The CDEI’s second blog identifies a need to build a consensus of how to align the roles, responsibilities and interests of different assurance users: government policymakers, regulators, executives using or considering whether to develop, buy or use AI systems, developers, frontline users and individuals affected by AI systems. This will also require coordination by regulators where AI systems “cut across the purview of multiple sector-based regulators, resulting in ambiguity over which regulator has ultimate responsibility”.
In particular, the CDEI gives two examples of tensions that will require decisions by governments and regulators:
- trade-offs between risk minimisation and encouraging innovation; and
- who should be ultimately accountable for an AI (primarily as between developer and an executive buying or using the AI system).
Compliance or risk assurance
The CDEI’s third blog contrasts two forms of assurance:
- For compliance assurance a third party assesses whether an AI system or the organisation using it complies with a given standard. Compliance may be tested by some formal (e.g. mathematical) verification or through a business and compliance audit, and may result it some form a certification (like a “kitemark”). The tester is typically accredited to ensure their competence.
- For risk assurance an organisation using AI and/or a third party ask an open-ended question about how a system works” to identify, assess and measure potential risks. Examples include impact assessments (prospective), impact evaluations (retrospective), bias audits and ongoing testing (ideally including “redteaming” – using a devil’s advocate to avoid “groupthink”).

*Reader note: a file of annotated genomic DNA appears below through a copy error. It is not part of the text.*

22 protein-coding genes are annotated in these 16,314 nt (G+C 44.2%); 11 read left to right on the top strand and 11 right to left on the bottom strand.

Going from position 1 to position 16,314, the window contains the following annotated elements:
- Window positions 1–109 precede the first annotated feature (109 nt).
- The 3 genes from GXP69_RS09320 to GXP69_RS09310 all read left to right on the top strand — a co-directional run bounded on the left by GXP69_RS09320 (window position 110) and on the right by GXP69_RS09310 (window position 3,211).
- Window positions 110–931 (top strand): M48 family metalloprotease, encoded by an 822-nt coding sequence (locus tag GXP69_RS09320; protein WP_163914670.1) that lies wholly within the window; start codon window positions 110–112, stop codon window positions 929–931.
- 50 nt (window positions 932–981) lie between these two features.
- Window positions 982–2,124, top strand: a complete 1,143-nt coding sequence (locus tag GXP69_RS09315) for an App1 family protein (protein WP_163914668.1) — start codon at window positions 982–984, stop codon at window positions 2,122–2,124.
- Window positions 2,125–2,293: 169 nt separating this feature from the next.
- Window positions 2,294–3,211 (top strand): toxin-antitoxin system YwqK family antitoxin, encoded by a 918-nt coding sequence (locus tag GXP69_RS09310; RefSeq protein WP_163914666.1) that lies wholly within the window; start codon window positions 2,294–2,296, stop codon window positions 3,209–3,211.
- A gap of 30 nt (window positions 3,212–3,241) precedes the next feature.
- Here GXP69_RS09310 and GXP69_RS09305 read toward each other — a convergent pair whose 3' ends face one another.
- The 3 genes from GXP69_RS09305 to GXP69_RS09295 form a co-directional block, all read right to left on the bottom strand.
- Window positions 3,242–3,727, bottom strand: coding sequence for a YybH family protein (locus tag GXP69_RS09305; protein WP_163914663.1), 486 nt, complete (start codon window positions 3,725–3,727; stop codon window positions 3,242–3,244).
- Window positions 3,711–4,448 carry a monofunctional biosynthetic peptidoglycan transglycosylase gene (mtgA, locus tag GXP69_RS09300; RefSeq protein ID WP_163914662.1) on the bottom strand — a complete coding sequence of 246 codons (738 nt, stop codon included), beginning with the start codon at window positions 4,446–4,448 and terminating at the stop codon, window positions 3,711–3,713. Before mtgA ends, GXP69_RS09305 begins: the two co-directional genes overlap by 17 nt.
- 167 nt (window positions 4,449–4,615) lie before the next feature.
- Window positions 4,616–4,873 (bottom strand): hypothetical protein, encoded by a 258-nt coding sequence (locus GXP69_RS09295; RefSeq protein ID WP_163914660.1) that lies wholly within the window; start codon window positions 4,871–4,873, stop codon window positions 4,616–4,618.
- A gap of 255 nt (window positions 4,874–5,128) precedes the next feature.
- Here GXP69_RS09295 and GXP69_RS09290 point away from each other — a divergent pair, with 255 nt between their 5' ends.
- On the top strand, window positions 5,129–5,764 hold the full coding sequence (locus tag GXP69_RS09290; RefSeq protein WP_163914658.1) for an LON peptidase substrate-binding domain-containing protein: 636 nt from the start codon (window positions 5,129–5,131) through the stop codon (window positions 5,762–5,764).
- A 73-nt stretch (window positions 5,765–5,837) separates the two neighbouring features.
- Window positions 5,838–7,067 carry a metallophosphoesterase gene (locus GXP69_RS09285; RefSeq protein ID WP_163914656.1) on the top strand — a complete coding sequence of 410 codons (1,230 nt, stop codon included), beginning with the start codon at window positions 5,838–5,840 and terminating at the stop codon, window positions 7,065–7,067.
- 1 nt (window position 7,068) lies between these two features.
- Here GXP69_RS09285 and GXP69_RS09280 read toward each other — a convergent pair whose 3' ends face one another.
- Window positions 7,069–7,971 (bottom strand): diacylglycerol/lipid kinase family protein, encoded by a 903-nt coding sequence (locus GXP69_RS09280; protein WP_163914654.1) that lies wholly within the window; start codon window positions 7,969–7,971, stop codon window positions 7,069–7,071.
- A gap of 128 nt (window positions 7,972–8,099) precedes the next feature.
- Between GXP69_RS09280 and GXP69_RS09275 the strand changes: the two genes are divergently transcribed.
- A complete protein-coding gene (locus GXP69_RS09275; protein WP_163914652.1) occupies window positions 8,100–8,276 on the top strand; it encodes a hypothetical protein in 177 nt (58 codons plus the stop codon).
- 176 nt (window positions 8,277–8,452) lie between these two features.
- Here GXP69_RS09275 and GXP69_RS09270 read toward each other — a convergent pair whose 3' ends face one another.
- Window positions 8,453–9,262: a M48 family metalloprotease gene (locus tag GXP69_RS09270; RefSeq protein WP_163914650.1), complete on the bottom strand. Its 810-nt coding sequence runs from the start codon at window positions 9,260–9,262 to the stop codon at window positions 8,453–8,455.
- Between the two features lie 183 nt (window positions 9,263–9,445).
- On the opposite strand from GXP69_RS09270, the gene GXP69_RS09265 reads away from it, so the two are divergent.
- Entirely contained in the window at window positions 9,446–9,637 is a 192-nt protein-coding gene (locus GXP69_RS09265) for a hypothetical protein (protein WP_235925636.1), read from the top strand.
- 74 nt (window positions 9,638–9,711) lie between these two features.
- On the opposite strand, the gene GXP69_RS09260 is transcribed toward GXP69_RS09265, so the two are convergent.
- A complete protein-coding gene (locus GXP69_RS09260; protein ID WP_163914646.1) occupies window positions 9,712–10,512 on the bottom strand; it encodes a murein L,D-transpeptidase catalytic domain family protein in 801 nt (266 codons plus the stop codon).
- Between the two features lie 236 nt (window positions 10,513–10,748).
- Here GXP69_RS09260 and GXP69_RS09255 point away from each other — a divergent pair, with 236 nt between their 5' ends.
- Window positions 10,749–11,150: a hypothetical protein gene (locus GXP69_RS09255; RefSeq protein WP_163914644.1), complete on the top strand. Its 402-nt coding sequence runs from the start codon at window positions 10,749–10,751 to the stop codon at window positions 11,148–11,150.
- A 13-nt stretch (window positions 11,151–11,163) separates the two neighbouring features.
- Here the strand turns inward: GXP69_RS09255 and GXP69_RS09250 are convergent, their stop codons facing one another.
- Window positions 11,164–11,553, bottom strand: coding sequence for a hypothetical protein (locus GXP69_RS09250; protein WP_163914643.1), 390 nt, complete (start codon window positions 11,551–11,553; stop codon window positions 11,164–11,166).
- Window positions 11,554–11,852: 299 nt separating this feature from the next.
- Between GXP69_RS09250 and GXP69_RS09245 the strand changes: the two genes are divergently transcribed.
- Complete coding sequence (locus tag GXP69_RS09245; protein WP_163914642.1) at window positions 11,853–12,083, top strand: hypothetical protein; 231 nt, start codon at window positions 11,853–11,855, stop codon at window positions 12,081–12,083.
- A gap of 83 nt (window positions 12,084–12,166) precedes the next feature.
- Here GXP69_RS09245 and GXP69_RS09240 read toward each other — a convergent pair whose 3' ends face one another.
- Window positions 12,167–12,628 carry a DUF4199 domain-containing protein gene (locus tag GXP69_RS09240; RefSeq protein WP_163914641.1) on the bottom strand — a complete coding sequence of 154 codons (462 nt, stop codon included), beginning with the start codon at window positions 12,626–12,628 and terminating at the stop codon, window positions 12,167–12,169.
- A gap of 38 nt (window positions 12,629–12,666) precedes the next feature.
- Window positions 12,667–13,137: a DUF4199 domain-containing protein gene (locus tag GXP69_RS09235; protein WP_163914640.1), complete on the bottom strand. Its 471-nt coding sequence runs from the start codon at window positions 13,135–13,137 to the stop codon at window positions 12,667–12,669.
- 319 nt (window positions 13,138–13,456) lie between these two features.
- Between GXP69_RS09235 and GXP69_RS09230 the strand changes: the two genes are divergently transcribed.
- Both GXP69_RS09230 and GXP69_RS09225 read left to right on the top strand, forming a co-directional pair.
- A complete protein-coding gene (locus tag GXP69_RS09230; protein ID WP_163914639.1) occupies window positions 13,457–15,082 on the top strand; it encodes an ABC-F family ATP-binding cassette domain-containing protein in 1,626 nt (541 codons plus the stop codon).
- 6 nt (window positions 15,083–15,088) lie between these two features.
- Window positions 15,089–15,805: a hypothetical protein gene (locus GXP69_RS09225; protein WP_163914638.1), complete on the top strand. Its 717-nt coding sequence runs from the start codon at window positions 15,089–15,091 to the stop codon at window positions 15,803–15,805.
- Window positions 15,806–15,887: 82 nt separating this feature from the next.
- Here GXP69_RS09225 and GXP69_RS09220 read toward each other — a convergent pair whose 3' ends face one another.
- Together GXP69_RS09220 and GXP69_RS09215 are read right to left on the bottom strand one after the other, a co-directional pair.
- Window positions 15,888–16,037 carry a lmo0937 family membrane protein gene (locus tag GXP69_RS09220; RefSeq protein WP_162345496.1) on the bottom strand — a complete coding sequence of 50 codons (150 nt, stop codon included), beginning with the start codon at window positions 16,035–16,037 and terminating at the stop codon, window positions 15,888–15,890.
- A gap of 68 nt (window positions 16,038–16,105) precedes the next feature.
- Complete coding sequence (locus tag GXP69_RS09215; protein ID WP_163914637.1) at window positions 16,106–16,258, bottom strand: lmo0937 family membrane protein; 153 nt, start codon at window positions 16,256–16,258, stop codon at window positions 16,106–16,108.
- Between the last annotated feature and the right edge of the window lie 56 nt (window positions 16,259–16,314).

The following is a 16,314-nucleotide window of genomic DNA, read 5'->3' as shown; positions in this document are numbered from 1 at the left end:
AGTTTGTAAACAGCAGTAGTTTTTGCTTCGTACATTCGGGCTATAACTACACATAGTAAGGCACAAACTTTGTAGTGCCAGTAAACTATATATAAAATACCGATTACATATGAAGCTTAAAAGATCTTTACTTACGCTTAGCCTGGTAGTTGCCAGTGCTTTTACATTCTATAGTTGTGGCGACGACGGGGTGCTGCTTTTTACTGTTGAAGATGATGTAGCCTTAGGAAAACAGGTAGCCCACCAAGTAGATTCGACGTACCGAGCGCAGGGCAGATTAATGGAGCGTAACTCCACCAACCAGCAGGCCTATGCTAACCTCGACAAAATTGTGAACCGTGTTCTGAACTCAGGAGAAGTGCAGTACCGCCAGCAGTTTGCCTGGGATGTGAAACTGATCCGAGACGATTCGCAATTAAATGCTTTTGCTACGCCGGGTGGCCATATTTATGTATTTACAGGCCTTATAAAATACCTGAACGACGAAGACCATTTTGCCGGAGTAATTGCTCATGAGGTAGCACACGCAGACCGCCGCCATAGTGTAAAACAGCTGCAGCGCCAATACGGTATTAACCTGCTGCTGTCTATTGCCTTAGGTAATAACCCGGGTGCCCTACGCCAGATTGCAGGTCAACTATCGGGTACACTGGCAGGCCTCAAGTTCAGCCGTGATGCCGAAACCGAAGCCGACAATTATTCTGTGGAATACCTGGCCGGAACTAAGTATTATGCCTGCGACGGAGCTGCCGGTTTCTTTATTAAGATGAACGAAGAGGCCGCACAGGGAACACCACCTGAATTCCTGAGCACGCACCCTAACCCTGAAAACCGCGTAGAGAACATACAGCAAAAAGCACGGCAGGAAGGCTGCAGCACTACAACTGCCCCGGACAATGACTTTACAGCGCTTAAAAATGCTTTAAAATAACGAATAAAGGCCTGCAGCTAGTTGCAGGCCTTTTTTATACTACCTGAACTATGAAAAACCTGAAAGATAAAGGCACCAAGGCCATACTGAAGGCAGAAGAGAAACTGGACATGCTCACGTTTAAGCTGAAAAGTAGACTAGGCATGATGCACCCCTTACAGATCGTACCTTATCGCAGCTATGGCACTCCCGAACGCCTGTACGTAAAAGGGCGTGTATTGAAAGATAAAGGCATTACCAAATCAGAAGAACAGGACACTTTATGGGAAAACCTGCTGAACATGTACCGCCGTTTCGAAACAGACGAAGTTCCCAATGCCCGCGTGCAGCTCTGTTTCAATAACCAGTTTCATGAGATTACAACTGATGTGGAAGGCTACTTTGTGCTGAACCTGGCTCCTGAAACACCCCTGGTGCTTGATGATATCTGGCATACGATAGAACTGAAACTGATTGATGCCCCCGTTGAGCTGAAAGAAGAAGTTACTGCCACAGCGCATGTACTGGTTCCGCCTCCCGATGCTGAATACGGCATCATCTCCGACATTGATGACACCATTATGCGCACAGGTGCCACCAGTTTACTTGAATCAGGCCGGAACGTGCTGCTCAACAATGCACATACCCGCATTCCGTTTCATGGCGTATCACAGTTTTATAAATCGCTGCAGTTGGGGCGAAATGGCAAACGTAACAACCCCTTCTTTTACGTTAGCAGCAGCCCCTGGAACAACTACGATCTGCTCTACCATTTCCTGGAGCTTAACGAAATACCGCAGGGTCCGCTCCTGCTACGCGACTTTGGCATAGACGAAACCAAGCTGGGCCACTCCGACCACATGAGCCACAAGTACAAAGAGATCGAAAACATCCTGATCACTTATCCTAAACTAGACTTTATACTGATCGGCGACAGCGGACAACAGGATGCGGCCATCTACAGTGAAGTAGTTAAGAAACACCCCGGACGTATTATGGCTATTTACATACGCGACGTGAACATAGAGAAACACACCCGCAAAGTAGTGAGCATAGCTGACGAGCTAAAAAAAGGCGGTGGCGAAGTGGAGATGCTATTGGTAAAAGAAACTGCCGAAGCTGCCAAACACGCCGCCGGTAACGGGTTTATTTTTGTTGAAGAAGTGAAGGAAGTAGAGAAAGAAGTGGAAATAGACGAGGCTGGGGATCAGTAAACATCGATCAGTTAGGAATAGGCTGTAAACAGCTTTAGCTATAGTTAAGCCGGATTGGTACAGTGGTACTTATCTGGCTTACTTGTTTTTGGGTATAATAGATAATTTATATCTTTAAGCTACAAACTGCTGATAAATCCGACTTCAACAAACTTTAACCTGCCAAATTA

The CDEI argues these are “mutually reinforcing”. Compliance assurance is best suited to addressing basic quality and safety issues, whereas risk assurance is suitable for nuanced, context-specific assessments.
The role of standards
The CDEI’s third blog suggests that standards can support both compliance and risk assurance. Compliance assurance requires standards covering: performance and safety assessment; what information should be measured for audits and how it should be measured; certification; and accreditation. Risk assurance can be supported by standards setting common language and norms. The CDEI gives the example of the General Data Protection Regulation (GDPR) having set a common language for managing privacy risks and conducting data privacy impact assessments (DPIAs).
The UK’s National AI strategy aims to produce the “most pro-innovation regulatory environment in the world”. The detail is yet to come and the CDEI’s assurance roadmap, expected in the coming months, is only an initial step – it will identify the proper tools for regulation but not the substance of regulation itself. Meanwhile, the EU has published its draft AI Regulations. It remains to be seen whether the UK can valuably depart from regulatory standards set by the EU if AI products and services in practice need to conform with EU requirements. A more nuanced issue may be whether the UK can encourage an influx of AI research and development through taking different approaches to regulation, intellectual property, visas and other levers.
About the author(s)
Matt Hervey is Head of Artificial Intelligence (UK) at Gowling WLG (UK) and advises on Artificial Intelligence (AI) and IP across all sectors, including automotive, life sciences, finance and retail. Find out more about Matt Hervey on the Gowling WLG website. He is co-editor of The Law of Artificial Intelligence (Sweet & Maxwell).